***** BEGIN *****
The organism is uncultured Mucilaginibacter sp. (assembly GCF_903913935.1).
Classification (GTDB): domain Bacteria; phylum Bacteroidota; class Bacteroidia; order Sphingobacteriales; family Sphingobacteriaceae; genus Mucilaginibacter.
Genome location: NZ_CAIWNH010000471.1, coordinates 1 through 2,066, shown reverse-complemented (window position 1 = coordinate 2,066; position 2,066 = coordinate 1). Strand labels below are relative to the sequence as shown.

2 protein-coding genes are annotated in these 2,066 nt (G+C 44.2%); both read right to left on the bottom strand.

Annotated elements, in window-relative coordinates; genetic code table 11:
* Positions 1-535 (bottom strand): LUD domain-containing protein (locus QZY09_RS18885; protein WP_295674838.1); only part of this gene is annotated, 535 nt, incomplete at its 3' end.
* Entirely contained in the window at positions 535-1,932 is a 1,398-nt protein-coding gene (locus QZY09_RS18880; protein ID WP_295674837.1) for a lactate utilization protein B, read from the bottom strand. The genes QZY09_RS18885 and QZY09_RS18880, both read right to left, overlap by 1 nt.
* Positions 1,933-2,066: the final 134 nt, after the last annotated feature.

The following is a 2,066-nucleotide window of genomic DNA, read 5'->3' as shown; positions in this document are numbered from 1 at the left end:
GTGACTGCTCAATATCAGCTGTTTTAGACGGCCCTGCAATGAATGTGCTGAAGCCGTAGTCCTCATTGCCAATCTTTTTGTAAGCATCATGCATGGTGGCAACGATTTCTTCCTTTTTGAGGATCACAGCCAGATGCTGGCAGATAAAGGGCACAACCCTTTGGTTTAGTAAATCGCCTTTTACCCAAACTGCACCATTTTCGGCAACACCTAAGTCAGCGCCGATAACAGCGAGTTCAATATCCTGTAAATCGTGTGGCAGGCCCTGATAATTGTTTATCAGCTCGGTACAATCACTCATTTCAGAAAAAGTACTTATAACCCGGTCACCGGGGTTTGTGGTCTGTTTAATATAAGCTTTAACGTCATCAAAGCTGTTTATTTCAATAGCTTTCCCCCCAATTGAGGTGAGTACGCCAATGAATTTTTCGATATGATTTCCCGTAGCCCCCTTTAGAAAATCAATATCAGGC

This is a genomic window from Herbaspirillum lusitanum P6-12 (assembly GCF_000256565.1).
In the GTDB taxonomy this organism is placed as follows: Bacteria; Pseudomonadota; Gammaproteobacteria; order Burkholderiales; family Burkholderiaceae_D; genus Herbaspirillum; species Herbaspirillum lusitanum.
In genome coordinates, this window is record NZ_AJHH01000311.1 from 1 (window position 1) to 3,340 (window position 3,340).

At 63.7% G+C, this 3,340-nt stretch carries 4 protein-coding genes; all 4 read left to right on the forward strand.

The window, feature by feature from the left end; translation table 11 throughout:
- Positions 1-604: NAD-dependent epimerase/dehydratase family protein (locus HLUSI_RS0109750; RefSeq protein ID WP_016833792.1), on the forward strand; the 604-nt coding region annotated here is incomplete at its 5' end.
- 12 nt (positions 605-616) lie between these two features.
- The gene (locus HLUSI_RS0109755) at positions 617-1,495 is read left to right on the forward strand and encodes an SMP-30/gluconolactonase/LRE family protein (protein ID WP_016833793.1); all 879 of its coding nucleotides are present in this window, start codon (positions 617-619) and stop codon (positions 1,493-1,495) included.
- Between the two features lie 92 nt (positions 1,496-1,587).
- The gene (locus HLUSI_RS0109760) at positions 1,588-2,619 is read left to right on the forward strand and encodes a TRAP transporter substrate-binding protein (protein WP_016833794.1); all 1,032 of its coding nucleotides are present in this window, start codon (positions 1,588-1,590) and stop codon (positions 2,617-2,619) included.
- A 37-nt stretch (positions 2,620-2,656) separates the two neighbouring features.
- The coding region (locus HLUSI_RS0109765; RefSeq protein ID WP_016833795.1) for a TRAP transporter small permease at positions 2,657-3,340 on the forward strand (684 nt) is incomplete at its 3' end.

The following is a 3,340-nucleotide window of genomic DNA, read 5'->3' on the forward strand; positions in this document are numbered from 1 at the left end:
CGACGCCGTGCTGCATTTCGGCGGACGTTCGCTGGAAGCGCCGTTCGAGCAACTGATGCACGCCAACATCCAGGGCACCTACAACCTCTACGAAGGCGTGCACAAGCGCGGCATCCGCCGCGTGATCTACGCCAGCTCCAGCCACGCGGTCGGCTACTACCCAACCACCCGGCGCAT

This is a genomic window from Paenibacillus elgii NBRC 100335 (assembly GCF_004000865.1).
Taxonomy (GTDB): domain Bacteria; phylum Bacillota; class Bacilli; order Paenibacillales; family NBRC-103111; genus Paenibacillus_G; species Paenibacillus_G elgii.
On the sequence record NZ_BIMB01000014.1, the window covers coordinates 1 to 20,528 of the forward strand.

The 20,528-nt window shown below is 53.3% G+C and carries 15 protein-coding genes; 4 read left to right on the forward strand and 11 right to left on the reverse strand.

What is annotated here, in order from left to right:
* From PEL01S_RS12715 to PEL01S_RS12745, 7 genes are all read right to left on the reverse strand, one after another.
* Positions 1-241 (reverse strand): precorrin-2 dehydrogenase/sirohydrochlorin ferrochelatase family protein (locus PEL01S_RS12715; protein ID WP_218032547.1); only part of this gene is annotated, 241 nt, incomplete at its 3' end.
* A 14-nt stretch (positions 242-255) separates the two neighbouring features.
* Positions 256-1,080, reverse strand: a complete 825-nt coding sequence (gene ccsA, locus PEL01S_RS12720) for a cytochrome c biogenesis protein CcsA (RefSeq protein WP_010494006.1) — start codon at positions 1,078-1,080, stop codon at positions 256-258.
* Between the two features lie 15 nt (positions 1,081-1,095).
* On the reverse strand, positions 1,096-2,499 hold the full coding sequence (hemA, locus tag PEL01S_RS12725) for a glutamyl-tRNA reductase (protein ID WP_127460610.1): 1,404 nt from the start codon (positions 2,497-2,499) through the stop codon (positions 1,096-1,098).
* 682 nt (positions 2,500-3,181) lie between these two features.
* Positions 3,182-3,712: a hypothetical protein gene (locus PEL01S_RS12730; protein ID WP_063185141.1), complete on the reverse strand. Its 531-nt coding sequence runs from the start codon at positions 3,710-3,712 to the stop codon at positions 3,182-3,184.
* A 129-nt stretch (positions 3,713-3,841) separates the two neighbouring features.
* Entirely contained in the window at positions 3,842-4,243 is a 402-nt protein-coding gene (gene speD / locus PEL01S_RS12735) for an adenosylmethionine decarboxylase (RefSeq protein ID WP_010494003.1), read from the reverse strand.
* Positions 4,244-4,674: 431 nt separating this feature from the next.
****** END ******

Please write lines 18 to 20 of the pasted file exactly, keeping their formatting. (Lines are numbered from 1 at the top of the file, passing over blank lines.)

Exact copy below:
- The gene (locus HLUSI_RS0109755) at positions 617-1,495 is read left to right on the forward strand and encodes an SMP-30/gluconolactonase/LRE family protein (protein ID WP_016833793.1); all 879 of its coding nucleotides are present in this window, start codon (positions 617-619) and stop codon (positions 1,493-1,495) included.
- Between the two features lie 92 nt (positions 1,496-1,587).
- The gene (locus HLUSI_RS0109760) at positions 1,588-2,619 is read left to right on the forward strand and encodes a TRAP transporter substrate-binding protein (protein WP_016833794.1); all 1,032 of its coding nucleotides are present in this window, start codon (positions 1,588-1,590) and stop codon (positions 2,617-2,619) included.